Want to level up your photography?
Get exclusive weekly articles where I teach everything I know about Photographic vision, creativity, technical foundation, process, gear, editing, business, Instagram, everything!
Join my Patreon now and level up your photography today.
It’s 2014 and I’m sitting in my bedroom staring at the empty racks that occupied the walls in my room.
This was my makeshift storeroom, and the empty racks that were once filled with stock and hope were now empty and out of place.
It was the ending phase of my first real taste of business. My first real foray into earnestly attempting to create something from nothing. My second really big (and really expensive) life failure.
I like to think of my first business as my university degree; a tertiary education I was never fortunate enough to have. I never went to university. I never had the grades for it. I threw away my last few years of high school in exchange for years of hard partying, delinquency, and a final graduating score worthy of making my mother cry (I wish that was a joke). This was my first really big life failure, one I experienced after 12 years of schooling.
It’s not that I was stupid - if anything, I was bright enough to know exactly what I wasn’t doing, I just lacked the motivation and the reason to do the right things.
But as an adult peering into hindsight, eyes first into those empty racks in that empty room and that empty business, what she shows is that I’ve always been this way.
I learn on my own and I learn in my own way. I’ve always needed to find my own motivation rather than have someone tell me what it should be.
I chose this path. I chose this motivation. This was my decision to end it. I chose to start this business part time while working full time as a UX designer - a gamble of insane working hours lit by the hope of a decent return.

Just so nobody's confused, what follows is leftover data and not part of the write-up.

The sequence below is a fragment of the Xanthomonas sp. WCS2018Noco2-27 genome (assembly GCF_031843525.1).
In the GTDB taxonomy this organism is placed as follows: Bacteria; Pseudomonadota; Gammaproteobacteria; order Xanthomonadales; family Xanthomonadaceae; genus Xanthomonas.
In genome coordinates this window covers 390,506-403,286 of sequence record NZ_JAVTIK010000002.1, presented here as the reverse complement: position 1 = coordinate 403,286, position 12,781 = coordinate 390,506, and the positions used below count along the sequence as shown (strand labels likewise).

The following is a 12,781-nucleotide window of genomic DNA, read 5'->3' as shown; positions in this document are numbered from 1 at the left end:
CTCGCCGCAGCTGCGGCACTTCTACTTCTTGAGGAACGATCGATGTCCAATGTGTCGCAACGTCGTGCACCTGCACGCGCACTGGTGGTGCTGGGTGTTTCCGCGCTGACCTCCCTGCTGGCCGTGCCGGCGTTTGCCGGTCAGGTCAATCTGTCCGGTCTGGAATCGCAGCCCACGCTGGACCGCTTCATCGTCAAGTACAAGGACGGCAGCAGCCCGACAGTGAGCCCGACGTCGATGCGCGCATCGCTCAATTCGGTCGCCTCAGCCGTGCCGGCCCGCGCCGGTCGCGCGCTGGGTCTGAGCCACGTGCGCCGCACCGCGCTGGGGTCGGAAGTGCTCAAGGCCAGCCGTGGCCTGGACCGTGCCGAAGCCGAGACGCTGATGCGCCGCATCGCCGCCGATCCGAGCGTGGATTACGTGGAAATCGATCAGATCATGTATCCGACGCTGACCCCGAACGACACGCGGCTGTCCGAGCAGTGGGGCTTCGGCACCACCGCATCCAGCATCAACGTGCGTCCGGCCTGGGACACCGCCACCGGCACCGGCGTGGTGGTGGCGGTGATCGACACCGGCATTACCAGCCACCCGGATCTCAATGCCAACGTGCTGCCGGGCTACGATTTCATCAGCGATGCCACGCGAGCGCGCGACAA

It’s funny how things don’t really change; I’ve been making this same gamble for the last 3 years with photography.
While my first business took place 5 years ago, my first real career started almost a decade ago.
So yesterday, I was a Product Designer. I solved hard problems for people like you, on the types of digital experiences you interact with every day.
I loved it. I still love it. It’s hard to leave.
But a decade is a long time to love something, and over the last couple of years, I’ve been quietly building my third business. A new passion and a new love - travel and photography.
It’s a funny feeling taking a leap like this. It’s hard not to feel like all my past experiences have really led me to this point - an omnipresent serendipity subsumed into my past years. It kinda feels like a cliché.
Over these years, I’ve learned to define and really hone-in on my strengths, understanding myself and my limits: what I’m good at and what I’m not.
I’ve learned to play at the intersection of these strengths and I’ve seen enough signals of success to direct me on what I assume to be the right path - not that we ever truly know if we’re on the correct one.
So today, I quit my job as a Product Designer to pursue a life of travel and creativity.
A life of discovery, of the world and of myself. A life filled with new people, new places, new cultures. A life devoted to the craft of creativity, the art of travel, but most of all, the feeling of freedom.
I’ll be building a business around what my own idea of personal freedom looks like. No, not a photography service business - I’m not freelancing. I’m not primarily dealing with clients, or brands, or other businesses.
Mostly (although I’m sure there will be some of it), I’m not trading my time for money. That wouldn’t really be freedom in my eyes. I’m taking considerate, deliberate steps to make sure I’m creating the world that I want for myself.
I can share more details of that later if you’re interested in learning about the differences between freelancing and business, but for now, this is a post looking at the future. My third go. The time that’s apparently a charm, I hear.
Before I wrap, although I hate writing clichés, I just wanted to say that this next step I’m about to take in my journey wouldn’t be possible without you.
This is a journey we started together just a few years ago, and it’ll be a journey that continues on with the both of us together until it doesn’t.
Until that time, I can say that from the depths of my heart, I’m so happy and grateful you’re here with me, and I can’t wait for what the future holds.
It’s gonna be one hell of a ride.